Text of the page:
A recent study by think tank the Tax Foundation has found that if the United States were to legalize cannabis, the government would have access to at least $28 billion USD of cannabis tax revenue yearly.
Out of the $28 billion in question, about $20.5 billion of that would go to the states via marijuana tax, general sales tax, as well as all taxes that accrue from running cannabis centered businesses, such as income taxes, property taxes, and so on. The federal government would obtain the other $7.5 billion yearly via income taxes, and would have the opportunity to accrue another $500 million if weed had a similar excise tax as tobacco.
While these are big numbers to consider, it is important to note that the Tax Foundation points out that the calculated numbers are based solely on assumptions of how individual states and the federal government would license and tax cannabis should it all become legalized. For example, it points out that if instead of a tax per pound excise tax on cannabis, like the United States currently treats tobacco, and instead placed a 10 percent surtax on cannabis, the amount of possible revenue would jump from $500 million to $5.3 billion.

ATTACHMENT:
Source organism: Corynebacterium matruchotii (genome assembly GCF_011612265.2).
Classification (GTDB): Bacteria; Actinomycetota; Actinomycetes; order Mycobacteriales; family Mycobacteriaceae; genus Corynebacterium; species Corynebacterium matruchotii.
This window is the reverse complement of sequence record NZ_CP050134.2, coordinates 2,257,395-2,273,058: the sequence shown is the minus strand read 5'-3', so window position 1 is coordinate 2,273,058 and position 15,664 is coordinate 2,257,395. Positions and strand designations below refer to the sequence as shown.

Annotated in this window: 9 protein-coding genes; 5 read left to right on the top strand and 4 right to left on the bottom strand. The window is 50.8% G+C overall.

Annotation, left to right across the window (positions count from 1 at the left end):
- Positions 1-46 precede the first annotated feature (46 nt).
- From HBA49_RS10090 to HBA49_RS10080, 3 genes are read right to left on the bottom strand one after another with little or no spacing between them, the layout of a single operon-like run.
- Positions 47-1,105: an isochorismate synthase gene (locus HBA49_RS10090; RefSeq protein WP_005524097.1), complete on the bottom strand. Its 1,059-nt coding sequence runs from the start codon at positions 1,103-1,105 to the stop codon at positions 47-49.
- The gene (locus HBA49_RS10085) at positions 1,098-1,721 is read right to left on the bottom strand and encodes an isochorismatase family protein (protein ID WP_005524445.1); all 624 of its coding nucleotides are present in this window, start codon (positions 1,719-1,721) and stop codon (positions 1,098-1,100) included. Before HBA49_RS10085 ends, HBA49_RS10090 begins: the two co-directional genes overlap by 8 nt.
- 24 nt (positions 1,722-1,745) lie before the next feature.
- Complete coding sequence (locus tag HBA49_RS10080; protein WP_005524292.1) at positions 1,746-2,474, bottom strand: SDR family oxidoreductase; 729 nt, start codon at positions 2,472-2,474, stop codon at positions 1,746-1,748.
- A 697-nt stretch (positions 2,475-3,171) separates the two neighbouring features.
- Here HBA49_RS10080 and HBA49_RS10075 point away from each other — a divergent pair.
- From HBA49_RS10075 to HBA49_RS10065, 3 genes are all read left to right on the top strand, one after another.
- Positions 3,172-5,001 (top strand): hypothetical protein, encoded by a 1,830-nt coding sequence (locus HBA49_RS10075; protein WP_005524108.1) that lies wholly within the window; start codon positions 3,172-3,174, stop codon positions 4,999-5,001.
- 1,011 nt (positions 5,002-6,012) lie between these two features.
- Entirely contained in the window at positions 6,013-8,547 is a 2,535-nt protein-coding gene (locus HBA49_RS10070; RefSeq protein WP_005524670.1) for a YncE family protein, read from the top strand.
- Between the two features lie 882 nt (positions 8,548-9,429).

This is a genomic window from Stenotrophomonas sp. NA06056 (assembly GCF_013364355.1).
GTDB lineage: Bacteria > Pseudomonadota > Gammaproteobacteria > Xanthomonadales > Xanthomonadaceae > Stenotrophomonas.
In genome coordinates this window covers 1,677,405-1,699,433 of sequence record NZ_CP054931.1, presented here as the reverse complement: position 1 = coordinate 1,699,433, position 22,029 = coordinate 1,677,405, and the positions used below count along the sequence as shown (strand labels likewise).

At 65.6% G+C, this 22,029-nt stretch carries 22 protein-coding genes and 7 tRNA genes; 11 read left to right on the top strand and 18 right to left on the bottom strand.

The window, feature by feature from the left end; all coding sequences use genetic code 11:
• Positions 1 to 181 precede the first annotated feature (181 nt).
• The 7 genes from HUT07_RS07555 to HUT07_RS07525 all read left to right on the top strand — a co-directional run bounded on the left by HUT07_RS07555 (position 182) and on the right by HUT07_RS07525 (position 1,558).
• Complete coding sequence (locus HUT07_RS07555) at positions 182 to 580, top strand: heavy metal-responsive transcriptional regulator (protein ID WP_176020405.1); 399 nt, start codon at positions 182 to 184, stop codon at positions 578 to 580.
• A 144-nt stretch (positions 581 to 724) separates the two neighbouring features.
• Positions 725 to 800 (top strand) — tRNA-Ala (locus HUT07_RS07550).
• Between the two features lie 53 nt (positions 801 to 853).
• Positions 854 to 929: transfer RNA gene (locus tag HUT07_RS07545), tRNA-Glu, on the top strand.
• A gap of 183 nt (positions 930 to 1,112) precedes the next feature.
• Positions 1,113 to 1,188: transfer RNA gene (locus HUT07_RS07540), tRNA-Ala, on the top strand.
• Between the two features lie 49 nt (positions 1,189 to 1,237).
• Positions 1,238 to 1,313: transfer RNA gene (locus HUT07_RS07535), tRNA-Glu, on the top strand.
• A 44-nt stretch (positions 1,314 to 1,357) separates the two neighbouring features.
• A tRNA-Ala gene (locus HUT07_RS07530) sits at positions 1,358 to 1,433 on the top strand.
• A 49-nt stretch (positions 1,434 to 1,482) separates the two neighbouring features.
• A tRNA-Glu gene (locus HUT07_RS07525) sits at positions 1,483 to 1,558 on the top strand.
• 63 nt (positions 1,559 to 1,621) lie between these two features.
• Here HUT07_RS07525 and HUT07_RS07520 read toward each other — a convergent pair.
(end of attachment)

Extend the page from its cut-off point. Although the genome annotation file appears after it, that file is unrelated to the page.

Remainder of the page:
The study also doesn’t account for the possible amount of tax dollars saved by the reduction of arrests by making cannabis legal. Law enforcement would likely save significant amounts of money by reducing arrests, as well as save the cost to prosecute and house individuals in prisons.
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For more details, check out the original article at the Washington Post.
Think of what all the United States could do with that much tax money! $28 billion is no small number, raising the question, does the federal government really believe keeping cannabis illegal is worth it?